International studio — 81.1925

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faithful, in varying degree, to the forms and types of the
old world. Passing through a transitional period, they
arrived at a new artistic expression, which grew out of the
activities of the Renaissance, and established greater
sophistication of taste, and more finished craftsmanship.
The illustration given here is typical of this period, about
1725. Florian Papp, a well-known collector and connois-
seur of antiques, has recently acquired it from Newbury-
port, Massachusetts, where it has spent its life as a prized
possession of a distinguished family. It is being held by
its present owner as something too precious to be relin-
quished, without reluctance, at any price. Incidentally,
the Metropolitan Museum has appraised its value at rather
a staggering sum. It is a small and dainty block-front low-
boy, made of walnut, with unusually graceful and delicate
legs. Its exceptional value lies partially in the fact that
block-front furniture was very scarce in olden times, and
when found at all was in the form of desks and chests;
therefore this low-boy has created quite a sensation among
dealers and connoisseurs, who pronounce it invaluable as

rare block-front low-boy. early american

Courtesy of Florian Papp

an extremely rare American antique. Aside from historical
and technical interest, its fragile beauty makes an appeal
of its own and is peculiarly adaptable to modern ideas of
decoration.

Pursuant with the artistic development of our country,
the illustration given here comes from the interesting
shop of Edward R. Barto, who deals in exact repro-
ductions of early American art, and has also a few delect-
able antiques. The maple-wood chair is copied from a type
quite extensively used in the middle Atlantic States in the
early part of the nineteenth century, and is evidently
inspired by the Hepplewhite influence, which was felt in
America mostly in the production of dining room furniture.
Incidentally, it is amusing to recall that hoop skirts and
stiffened coats went out of style just about the time that
Hepplewhite came in—hence the reduced proportion of his
chairs, as compared with those of Adam and Chippendale.
Although influenced by the artists mentioned, Hepplewhite
was himself a genius, and stamped the impress of his own
personality upon his work. Especially did he excel in the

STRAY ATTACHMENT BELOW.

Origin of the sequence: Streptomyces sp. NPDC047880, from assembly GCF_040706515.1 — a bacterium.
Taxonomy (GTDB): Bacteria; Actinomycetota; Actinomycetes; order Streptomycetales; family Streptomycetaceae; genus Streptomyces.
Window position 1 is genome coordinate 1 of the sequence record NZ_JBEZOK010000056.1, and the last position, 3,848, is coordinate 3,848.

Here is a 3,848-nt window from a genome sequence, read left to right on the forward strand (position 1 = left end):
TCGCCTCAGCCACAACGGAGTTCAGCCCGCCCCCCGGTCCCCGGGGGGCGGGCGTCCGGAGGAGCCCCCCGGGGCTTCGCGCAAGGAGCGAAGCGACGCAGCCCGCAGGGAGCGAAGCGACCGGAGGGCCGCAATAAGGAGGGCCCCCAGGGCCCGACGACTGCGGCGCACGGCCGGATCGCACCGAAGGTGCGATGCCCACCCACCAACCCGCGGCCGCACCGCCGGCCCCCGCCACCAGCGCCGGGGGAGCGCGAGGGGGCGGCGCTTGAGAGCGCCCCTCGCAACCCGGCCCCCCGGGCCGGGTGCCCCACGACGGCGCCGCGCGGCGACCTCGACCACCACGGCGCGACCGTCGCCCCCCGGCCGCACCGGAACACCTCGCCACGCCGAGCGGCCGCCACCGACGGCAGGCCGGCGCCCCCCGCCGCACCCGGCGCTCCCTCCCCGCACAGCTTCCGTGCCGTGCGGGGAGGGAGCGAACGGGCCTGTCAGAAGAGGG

making of chairs, and it is wonderful how many of them
have come down to us in perfect condition—explained,
perhaps, by his knowledge of how to combine lightness

early american ensemble
Courtesy of E. R. Barto

with strength. The particular chair pictured here is
well made, symmetrical and satisfying, losing none of
the beauty of its prototype. The wood is aged, and the
rush bottom seat looks centuries old, all of which means
that the best American cabinetmakers leave nothing to be
desired. The two antique hook rugs are especially inter-
esting. Those adventuring sea captains of the new western
world, who introduced wall paper from China, also brought
rugs from Persia, and the nimble fingers of New England
housewives reproduced the colors and designs in domestic
materials, with crude mechanical assistance. The ones
portrayed were made in Maine, and the soft blending of ■
hues strikes an harmonious note that "can be used any-
where." These rugs are so in demand that they are getting
scarce, and the good ones are at a premium, as no true-to-
type early American interior is complete without them,
and many modern interiors, of combined arts, welcome
their quaint and enduring beauty. Although many of the
designs were undoubtedly developed from Oriental mo-
tives, the majority of the rugs were creations of the
workers' own. In them we find domestic scenes, barnyard
animals quaintly drawn, and native flowers. These, even
more than the exotic types, are greatly in demand, and old
ones of good quality and well preserved are hard to find.

The department, 'Art in Everyday Life," was begun
last October, and has successfully rendered a definite
service to readers of International Studio by establish-
ing a practical point of contact between art dealers and
those who seek the rare and beautiful, yet have no time or
opportunity to keep in touch with offerings of the studios
and shops. International Studio knows all the highways
and byways of the art world, and will answer any inquiry,
or put you in direct communication with any studio, shop,
or decorator mentioned in "Art in Everyday Life." Let
us serve you.

Address International Studio Service, 49 West 45th
Street, New York City.

september i 925

/our seventy-jive
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